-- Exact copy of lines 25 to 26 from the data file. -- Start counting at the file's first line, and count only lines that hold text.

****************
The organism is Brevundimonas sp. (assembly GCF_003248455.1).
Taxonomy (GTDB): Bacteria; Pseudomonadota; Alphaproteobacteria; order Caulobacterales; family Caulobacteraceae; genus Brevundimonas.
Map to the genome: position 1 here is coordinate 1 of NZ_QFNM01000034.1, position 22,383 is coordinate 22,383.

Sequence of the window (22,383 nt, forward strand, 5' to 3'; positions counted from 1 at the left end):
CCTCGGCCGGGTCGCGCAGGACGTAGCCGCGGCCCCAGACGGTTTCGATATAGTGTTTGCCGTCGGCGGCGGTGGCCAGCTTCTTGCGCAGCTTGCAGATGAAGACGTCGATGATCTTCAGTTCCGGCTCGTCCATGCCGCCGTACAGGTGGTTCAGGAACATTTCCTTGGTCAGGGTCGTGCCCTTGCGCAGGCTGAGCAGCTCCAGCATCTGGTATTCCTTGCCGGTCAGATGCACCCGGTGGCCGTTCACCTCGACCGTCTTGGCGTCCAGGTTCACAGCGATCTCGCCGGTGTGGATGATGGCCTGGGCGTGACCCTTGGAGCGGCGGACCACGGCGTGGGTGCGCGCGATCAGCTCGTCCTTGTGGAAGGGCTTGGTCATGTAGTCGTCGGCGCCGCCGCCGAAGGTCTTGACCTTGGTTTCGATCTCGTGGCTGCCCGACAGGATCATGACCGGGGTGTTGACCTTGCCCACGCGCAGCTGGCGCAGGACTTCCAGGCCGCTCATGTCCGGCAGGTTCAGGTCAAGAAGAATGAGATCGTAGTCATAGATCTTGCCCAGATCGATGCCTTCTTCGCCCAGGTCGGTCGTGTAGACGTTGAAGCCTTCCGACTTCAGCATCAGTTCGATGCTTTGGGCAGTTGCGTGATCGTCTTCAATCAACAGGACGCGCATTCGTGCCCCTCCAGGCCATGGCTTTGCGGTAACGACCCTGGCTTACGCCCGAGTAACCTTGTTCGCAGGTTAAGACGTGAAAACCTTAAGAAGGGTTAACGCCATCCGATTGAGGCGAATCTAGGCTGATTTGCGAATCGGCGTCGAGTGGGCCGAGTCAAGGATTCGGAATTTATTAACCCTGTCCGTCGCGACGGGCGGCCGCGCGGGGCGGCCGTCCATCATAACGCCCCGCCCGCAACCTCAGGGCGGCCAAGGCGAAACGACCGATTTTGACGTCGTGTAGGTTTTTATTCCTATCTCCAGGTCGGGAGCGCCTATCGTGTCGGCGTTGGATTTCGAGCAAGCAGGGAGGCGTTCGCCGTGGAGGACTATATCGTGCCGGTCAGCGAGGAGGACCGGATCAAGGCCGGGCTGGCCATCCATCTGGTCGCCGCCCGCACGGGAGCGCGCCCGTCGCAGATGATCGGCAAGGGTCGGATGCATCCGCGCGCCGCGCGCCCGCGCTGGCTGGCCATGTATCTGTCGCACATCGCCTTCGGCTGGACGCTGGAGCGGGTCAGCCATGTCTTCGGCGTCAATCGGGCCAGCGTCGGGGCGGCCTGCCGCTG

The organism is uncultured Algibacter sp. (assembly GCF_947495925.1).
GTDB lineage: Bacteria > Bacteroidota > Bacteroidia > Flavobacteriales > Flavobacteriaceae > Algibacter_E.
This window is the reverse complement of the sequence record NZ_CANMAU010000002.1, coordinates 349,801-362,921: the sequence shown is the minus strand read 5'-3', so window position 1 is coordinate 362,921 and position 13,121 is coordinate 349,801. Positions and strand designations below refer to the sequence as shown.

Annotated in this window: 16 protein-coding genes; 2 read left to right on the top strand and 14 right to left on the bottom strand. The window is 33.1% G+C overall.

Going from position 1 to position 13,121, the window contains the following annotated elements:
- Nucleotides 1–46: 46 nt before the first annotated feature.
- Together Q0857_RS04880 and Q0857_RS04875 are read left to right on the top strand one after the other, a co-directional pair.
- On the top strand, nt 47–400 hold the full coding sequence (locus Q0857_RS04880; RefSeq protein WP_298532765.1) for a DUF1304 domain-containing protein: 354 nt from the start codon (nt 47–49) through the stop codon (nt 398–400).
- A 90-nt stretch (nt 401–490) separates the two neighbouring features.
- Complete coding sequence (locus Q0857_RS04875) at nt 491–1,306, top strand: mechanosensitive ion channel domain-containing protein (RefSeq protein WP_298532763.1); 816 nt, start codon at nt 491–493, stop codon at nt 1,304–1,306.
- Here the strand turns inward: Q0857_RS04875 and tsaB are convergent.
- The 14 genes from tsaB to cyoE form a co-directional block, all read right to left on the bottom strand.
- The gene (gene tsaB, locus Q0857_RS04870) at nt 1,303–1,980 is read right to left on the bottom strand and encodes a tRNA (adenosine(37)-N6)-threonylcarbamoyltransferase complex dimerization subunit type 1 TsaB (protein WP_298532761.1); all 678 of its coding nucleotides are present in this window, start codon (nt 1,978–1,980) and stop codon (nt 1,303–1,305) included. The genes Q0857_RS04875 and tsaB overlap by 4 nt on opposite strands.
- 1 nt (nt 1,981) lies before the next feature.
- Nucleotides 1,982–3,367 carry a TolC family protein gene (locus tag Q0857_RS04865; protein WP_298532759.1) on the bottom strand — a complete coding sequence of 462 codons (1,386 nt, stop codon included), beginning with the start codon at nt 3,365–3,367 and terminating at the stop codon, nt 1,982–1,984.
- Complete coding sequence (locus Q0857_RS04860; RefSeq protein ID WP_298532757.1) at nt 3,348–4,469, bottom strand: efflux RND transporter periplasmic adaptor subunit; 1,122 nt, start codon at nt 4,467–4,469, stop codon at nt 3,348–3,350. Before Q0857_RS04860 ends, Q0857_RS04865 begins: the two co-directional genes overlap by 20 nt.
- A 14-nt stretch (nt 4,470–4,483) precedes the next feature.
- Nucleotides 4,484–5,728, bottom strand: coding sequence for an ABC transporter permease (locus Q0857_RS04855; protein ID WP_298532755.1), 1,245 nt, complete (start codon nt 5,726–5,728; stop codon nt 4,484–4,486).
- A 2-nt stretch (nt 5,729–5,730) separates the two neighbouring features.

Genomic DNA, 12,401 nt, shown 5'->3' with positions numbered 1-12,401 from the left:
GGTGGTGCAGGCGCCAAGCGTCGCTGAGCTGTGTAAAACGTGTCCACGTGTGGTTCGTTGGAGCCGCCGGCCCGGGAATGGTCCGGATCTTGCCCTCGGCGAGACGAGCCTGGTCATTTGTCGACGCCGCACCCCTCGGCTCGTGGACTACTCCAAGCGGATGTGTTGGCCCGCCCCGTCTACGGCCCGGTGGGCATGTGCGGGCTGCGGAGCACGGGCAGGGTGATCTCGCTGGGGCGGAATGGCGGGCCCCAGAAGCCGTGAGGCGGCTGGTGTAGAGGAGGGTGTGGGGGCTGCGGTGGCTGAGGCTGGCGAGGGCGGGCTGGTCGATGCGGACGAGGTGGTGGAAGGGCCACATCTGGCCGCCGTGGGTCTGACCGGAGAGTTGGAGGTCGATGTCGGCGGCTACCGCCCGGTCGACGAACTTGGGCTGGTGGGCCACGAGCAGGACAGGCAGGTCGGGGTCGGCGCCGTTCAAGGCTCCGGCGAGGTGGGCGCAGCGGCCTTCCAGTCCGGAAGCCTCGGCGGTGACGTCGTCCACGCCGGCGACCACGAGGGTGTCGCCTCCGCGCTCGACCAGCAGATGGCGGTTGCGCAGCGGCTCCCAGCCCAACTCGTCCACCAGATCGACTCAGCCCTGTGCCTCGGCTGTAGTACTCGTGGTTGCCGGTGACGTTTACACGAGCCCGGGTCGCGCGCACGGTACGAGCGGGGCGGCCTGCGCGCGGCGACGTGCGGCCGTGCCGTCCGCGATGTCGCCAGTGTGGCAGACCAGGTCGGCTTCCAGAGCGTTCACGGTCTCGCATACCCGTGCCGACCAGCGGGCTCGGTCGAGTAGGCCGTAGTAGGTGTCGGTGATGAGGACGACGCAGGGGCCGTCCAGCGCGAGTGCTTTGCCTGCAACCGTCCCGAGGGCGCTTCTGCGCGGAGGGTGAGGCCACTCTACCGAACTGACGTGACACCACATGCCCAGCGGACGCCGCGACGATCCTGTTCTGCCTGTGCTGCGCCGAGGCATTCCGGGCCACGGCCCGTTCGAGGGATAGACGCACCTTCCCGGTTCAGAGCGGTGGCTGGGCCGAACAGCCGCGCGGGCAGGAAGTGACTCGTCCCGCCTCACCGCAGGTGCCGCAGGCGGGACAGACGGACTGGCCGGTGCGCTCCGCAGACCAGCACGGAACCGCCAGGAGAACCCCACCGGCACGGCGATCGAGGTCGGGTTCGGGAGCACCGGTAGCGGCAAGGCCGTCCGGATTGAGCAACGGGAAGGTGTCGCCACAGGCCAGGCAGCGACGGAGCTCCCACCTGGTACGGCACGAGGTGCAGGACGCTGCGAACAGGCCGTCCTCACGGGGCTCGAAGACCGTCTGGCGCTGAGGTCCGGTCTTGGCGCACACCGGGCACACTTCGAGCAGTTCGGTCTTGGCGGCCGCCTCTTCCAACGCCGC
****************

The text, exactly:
Genomic DNA, 12,401 nt, shown 5'->3' with positions numbered 1-12,401 from the left:
GGTGGTGCAGGCGCCAAGCGTCGCTGAGCTGTGTAAAACGTGTCCACGTGTGGTTCGTTGGAGCCGCCGGCCCGGGAATGGTCCGGATCTTGCCCTCGGCGAGACGAGCCTGGTCATTTGTCGACGCCGCACCCCTCGGCTCGTGGACTACTCCAAGCGGATGTGTTGGCCCGCCCCGTCTACGGCCCGGTGGGCATGTGCGGGCTGCGGAGCACGGGCAGGGTGATCTCGCTGGGGCGGAATGGCGGGCCCCAGAAGCCGTGAGGCGGCTGGTGTAGAGGAGGGTGTGGGGGCTGCGGTGGCTGAGGCTGGCGAGGGCGGGCTGGTCGATGCGGACGAGGTGGTGGAAGGGCCACATCTGGCCGCCGTGGGTCTGACCGGAGAGTTGGAGGTCGATGTCGGCGGCTACCGCCCGGTCGACGAACTTGGGCTGGTGGGCCACGAGCAGGACAGGCAGGTCGGGGTCGGCGCCGTTCAAGGCTCCGGCGAGGTGGGCGCAGCGGCCTTCCAGTCCGGAAGCCTCGGCGGTGACGTCGTCCACGCCGGCGACCACGAGGGTGTCGCCTCCGCGCTCGACCAGCAGATGGCGGTTGCGCAGCGGCTCCCAGCCCAACTCGTCCACCAGATCGACTCAGCCCTGTGCCTCGGCTGTAGTACTCGTGGTTGCCGGTGACGTTTACACGAGCCCGGGTCGCGCGCACGGTACGAGCGGGGCGGCCTGCGCGCGGCGACGTGCGGCCGTGCCGTCCGCGATGTCGCCAGTGTGGCAGACCAGGTCGGCTTCCAGAGCGTTCACGGTCTCGCATACCCGTGCCGACCAGCGGGCTCGGTCGAGTAGGCCGTAGTAGGTGTCGGTGATGAGGACGACGCAGGGGCCGTCCAGCGCGAGTGCTTTGCCTGCAACCGTCCCGAGGGCGCTTCTGCGCGGAGGGTGAGGCCACTCTACCGAACTGACGTGACACCACATGCCCAGCGGACGCCGCGACGATCCTGTTCTGCCTGTGCTGCGCCGAGGCATTCCGGGCCACGGCCCGTTCGAGGGATAGACGCACCTTCCCGGTTCAGAGCGGTGGCTGGGCCGAACAGCCGCGCGGGCAGGAAGTGACTCGTCCCGCCTCACCGCAGGTGCCGCAGGCGGGACAGACGGACTGGCCGGTGCGCTCCGCAGACCAGCACGGAACCGCCAGGAGAACCCCACCGGCACGGCGATCGAGGTCGGGTTCGGGAGCACCGGTAGCGGCAAGGCCGTCCGGATTGAGCAACGGGAAGGTGTCGCCACAGGCCAGGCAGCGACGGAGCTCCCACCTGGTACGGCACGAGGTGCAGGACGCTGCGAACAGGCCGTCCTCACGGGGCTCGAAGACCGTCTGGCGCTGAGGTCCGGTCTTGGCGCACACCGGGCACACTTCGAGCAGTTCGGTCTTGGCGGCCGCCTCTTCCAACGCCGC